The Doctor, Jo and the Brigadier end the day with a meal of fungus at Jones' retreat the "Nuthutch", but the frivolity is cut short when they hear Bert too has died. After everyone retires to bed the egg the Doctor brought back from the mine hatches out into a giant maggot. Escaping from the lab where the egg was left, the maggot first heads for Jo, but then jumps on and bites Hinks, sent to the Nuthutch by Stevens to steal the egg. The maggot escapes from the house into the dark, and Hinks quickly weakens as the poisonous "green death" infection spreads through his body. The next morning, the Brigadier has the UNIT troops lay explosives and detonate the whole mine pithead, to the Doctor's fury. This fails to trap the maggots in the mine, as they begin to emerge; first, attempting to escape up the Global Chemicals waste disposal pipe, then burrowing through the slagheap near the mine.
At Global Chemicals, Mike Yates has been sent in undercover by the Brigadier, and is contacted by the Doctor, who dons some improbable disguises to get through the gates and move freely. Having liaised with Yates, the Doctor learns that Stevens take his instructions from someone on the top floor of the complex, and heads up there in the special lift to find out who is in charge. He finds that this is the home of the BOSS, a supercomputer with its own megalomaniac personality. It runs the company, controls Stevens and other key staff members, and is responsible for the polluting chemical process. The Doctor rejects the brainwashing technique that Stevens and the BOSS subject him to – but Yates is more susceptible and is converted into one of the computer's slaves. After the Doctor escapes, Yates is sent to the Nuthutch to kill the Doctor. His conditioning is deep, and is only broken by the Doctor's use of the blue crystal he brought from Metebelis Three.
Jo has alienated Jones, with whom she is falling in love, by ruining one of his experimenting slides of green slime. Determined to make amends, she heads to the slagheap in search of a maggot to run some tests on. Meanwhile, Jones finds that the fungus powder Jo spilt on the slides is actually a cure for the 'green death' infection. He races to the slag heap to find Jo surrounded by giant maggots, and they are both caught in an RAF bombing raid on the maggots. Jones is infected with the 'green death' and begins to turn green — and all before he was able to share his knowledge of the cure. Jo contacts her UNIT friends with her radio, and the Doctor and Sergeant Benton rescue the two from the maggots in Bessie. Hearing Jones utter the word "Serendipity", the Doctor realises that Jones might have stumbled upon something that could combat the maggots and their infection. Benton arrives with a maggot chrysalis—proof that the maggots are beginning to transform into mature giant insects. Then, the maggot that escaped from the laboratory is found on the table—dead. Realising that the creature died from eating some of the fungus, the Doctor also discovers the cure for Jones. The Doctor and Benton drive around the slag heaps, liberally scattering the fungus, which proves deadly to the maggots. They are then attacked by a giant fly creature—the mature adult form of the maggots—which the Doctor kills by throwing his cloak over it when it is in mid-air, causing it to fall to the ground.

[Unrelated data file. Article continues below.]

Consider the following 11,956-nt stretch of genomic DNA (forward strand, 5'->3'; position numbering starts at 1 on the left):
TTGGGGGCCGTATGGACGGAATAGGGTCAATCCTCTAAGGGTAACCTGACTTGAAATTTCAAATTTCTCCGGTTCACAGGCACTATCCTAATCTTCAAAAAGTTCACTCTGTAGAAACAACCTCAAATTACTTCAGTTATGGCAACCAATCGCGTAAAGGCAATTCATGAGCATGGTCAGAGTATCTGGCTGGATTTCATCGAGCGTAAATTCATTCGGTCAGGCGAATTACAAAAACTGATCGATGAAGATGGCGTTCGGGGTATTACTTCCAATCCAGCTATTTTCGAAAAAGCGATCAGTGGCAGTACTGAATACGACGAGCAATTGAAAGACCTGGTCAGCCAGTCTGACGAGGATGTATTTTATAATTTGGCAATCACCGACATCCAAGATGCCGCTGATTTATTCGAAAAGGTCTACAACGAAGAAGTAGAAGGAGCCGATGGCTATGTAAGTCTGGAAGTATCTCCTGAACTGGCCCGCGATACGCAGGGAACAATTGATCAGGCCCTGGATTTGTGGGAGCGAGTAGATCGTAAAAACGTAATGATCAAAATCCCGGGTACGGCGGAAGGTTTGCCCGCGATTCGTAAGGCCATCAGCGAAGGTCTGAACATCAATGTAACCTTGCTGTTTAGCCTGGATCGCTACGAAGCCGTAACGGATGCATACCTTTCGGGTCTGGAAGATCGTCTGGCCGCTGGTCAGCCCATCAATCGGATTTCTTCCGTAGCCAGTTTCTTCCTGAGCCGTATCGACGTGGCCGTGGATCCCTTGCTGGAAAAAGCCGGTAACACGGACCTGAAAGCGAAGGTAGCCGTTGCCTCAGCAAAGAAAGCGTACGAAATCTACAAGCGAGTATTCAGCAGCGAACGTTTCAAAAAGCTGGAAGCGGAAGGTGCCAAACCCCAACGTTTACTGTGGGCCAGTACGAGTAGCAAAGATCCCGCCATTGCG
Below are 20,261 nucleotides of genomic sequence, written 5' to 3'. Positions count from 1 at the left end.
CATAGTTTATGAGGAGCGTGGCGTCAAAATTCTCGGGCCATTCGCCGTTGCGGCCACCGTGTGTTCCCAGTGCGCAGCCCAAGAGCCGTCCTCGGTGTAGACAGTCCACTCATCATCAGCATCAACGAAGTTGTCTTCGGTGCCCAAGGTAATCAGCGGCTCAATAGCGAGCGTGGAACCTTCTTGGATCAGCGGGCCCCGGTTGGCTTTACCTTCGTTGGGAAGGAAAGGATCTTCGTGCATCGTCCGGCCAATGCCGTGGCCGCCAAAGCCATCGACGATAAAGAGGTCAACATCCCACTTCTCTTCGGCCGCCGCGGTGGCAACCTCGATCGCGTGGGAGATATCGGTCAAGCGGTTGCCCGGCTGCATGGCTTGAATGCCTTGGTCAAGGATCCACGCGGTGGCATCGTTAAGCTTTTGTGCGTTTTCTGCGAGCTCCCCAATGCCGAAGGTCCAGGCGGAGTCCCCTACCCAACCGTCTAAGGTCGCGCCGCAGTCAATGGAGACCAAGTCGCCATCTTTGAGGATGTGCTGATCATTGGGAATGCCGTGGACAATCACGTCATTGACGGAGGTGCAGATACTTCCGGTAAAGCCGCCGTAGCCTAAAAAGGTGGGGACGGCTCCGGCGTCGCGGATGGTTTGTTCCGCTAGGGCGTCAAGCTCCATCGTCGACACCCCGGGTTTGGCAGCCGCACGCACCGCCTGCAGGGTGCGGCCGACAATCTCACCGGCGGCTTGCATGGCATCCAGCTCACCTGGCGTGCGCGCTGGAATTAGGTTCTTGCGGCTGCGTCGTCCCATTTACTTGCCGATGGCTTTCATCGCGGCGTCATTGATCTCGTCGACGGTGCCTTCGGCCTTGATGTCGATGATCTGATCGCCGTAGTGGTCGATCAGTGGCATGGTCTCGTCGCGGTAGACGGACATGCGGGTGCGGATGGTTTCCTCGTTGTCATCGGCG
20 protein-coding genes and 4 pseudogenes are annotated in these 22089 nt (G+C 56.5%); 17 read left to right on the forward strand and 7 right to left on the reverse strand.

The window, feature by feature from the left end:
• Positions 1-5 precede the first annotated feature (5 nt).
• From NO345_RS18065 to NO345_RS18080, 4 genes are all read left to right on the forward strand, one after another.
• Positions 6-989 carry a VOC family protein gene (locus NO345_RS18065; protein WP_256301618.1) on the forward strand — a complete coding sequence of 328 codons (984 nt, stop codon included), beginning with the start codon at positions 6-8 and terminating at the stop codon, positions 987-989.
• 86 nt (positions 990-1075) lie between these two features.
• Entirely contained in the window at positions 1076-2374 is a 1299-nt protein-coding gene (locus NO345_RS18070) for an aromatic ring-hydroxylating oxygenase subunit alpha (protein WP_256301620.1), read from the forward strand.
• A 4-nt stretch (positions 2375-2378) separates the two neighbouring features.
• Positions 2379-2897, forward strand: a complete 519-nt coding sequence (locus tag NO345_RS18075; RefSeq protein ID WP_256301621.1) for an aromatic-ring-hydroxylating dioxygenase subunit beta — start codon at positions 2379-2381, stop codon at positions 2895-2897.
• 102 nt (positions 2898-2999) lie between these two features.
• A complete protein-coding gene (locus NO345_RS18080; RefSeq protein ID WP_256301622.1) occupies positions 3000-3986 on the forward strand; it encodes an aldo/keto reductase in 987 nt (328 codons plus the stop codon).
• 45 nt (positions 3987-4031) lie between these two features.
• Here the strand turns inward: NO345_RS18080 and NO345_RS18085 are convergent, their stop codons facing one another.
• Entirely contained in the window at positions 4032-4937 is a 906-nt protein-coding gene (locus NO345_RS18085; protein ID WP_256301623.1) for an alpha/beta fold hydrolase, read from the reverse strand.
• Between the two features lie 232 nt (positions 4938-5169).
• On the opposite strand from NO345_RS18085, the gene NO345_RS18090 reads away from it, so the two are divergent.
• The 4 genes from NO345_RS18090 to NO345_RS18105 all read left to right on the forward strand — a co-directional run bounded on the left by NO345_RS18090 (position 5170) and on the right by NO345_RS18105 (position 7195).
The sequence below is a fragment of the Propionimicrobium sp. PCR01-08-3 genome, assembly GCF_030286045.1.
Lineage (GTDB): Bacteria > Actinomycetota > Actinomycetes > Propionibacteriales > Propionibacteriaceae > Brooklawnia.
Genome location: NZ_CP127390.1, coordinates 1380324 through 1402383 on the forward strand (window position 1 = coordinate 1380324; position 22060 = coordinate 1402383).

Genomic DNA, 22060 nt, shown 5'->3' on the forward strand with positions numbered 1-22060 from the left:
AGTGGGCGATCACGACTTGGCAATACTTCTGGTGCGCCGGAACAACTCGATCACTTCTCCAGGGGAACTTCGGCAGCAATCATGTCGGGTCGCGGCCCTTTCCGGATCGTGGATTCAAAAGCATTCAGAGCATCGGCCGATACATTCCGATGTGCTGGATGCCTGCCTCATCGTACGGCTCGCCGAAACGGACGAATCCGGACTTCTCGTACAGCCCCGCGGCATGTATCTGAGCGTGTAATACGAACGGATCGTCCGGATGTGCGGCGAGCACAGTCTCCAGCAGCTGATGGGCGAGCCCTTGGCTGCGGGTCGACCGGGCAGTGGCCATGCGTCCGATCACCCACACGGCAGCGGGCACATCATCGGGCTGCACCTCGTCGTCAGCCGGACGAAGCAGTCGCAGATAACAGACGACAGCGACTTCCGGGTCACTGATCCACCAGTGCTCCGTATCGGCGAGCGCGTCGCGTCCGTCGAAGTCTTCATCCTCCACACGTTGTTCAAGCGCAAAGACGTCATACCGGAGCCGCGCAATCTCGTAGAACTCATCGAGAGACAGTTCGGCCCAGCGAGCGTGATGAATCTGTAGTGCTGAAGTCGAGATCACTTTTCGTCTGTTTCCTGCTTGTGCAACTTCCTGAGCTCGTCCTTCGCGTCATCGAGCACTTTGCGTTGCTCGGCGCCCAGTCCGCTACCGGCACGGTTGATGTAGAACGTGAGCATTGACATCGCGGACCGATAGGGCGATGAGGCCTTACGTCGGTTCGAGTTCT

The Doctor returns to Global Chemicals to confront the BOSS. The computer plans to link up with others and effect a corporate takeover of the human race. By now, Stevens is completely under the mad computer's control. The Doctor tells Stevens that the BOSS' "efficiency" will result in greater pollution, brainless brainwashed humans, and more death and disease. The Doctor then uses his blue crystal to break Stevens' hypnotic state, and Stevens, infuriated at what the BOSS has done to him, cross-feeds the generator circuits, causing the whole plant to explode, apparently destroying Stevens and the mad computer.
The menace defeated, UNIT troops and environmentalists gather at the Nuthutch for a celebration made all the more special when Jo and Jones announce they are getting married. The Doctor gives his blessing and gives Jo the blue crystal as a wedding present, but since this means the end of Jo's travels with the Doctor, he is evidently upset by the situation and quietly slips away while the party is in full swing.
As Jo and Jones dance, the Doctor drives Bessie off into the sunset.
In the footage of the maggots around the quarry site, several of the maggot props were in fact inflated condoms (some inflated with air, others with water). The colliery used for filming was Ogilvie Colliery near Deri, Caerphilly, while Global Chemicals was the RCA International factory in Brynmawr. The script required the Doctor to state that the maggots have "thick chitinous skin". Pertwee asked producer Barry Letts how to pronounce the word, and Letts, unaware of the term, told him to pronounce the first syllable "chit", rather than the more correct "kite". Two days after Episode 4 was broadcast, Letts received a letter consisting simply of the words, "The reason I'm writin'/Is how to say kitin [sic]."
Tony Adams, who played Elgin, was taken ill during the recording of The Green Death, and so Roy Skelton was brought in to play a new character called Mr James, who was given the lines written for Elgin. In Global Conspiracy (see 'Home media'), Adams actually uses his real illness as an explanation for his character's sudden absence towards the end of the story.
The part of Professor Clifford Jones was played by Stewart Bevan. Bevan was at the time engaged to Katy Manning. The fictional couple become engaged at the end of the story, whereas Bevan and Manning separated a year after the show was recorded.
Broadcast and reception
|Episode||Title||Run time||Original air date||UK viewers|